Improvements in technology have also expanded new possibilities for using visual biomarkers to aid in diagnosis and prevention of genetic disorders. Research shows that many genetic conditions have a unique set of facial features, a tell-tale “face,” that can aid in diagnosis. Artificial intelligence can be used to quickly analyze facial features and recognize patterns to diagnose conditions, the same way facial recognition identifies people.
Last October, FDNA Inc. announced the launch of a set of apps, called Face2Gene, to aid in the identification and evaluation of rare genetic disorders. The Face2Gene apps take a patient photo, extracts data points from the photo and compares them with a database of similar data points associated with real-world patients that have been diagnosed with these rare genetic disorders.
The RightEye GeoPref Autism Test™ helps doctors identify early stages of autism spectrum disorder (ASD, a group of developmental disorders with a wide range of symptoms and levels of disability) in children 12 to 40 months old by using eye-tracking technology. The test uses infrared sensors to test the child’s eye movement as he or she watches split-screen video (one side with people and faces and the other with moving geometric shapes). At this age, children with healthy brains focus more on faces than shapes. The amount of time they spend looking at each screen can help predict where the child might fall on spectrum. Early tests have shown an 86% success rate in correctly predicting ASD.
These are just a few examples of technologies that might be possible in the future. As research and technology advances, it would not be out of the question to include a quick voice screening as part of the procedure when visiting the doctor (many already check blood pressure and temperature). Any red flags would be brought to the doctor’s attention and included in the patient’s medical records.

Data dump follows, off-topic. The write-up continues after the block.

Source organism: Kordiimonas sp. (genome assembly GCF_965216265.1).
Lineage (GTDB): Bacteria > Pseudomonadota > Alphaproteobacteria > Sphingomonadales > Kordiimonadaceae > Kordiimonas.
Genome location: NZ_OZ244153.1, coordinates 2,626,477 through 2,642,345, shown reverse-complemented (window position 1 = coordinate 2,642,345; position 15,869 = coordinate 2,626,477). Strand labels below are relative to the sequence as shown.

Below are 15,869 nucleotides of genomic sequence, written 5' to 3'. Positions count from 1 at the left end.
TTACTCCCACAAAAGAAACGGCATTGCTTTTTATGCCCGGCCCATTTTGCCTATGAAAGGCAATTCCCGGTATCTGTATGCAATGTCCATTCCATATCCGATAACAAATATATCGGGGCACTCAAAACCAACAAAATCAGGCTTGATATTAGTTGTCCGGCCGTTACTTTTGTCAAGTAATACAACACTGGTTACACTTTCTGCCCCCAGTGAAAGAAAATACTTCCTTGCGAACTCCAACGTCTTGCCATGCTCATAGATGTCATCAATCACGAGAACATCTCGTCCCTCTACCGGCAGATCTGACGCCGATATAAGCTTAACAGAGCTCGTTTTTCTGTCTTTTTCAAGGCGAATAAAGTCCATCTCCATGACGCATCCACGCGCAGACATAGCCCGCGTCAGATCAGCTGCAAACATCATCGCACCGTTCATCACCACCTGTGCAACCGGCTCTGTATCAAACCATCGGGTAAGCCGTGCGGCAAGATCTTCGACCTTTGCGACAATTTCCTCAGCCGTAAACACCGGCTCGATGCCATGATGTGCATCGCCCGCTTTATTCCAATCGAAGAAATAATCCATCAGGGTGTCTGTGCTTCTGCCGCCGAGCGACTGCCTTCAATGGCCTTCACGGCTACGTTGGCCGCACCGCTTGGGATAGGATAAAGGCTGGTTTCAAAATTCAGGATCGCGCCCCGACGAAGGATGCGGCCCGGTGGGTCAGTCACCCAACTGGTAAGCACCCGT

Schools routinely screen children with hearing and vision tests and it would be easy to record a voice screening at the same time, assuming that a standardized voice sample could be used to screen for multiple conditions. Parents could decide if they want their children screened or not.
We already have medical kiosks in places like drugstores that check blood pressure, heart rate, and vision. Adding recorders for voice screening, a camera for facial recognition tests, or an infrared sensor to track eye movements could have a tremendous impact on early detection.
In fact, why wait for a doctor visit if an app on your smartphone (that can be turned on or off or be given permission) can analyze your voice as you make everyday phone calls and alert you to any significant findings?
Facebook, a popular social media platform with more than 1.65 billion users, already uses facial recognition software to identify people in photos by comparing facial features from new photos with those in its database that have previously been identified (or tagged). Could it just as easily keep a database of visual biomarkers that are unique to certain genetic conditions? Sure it could.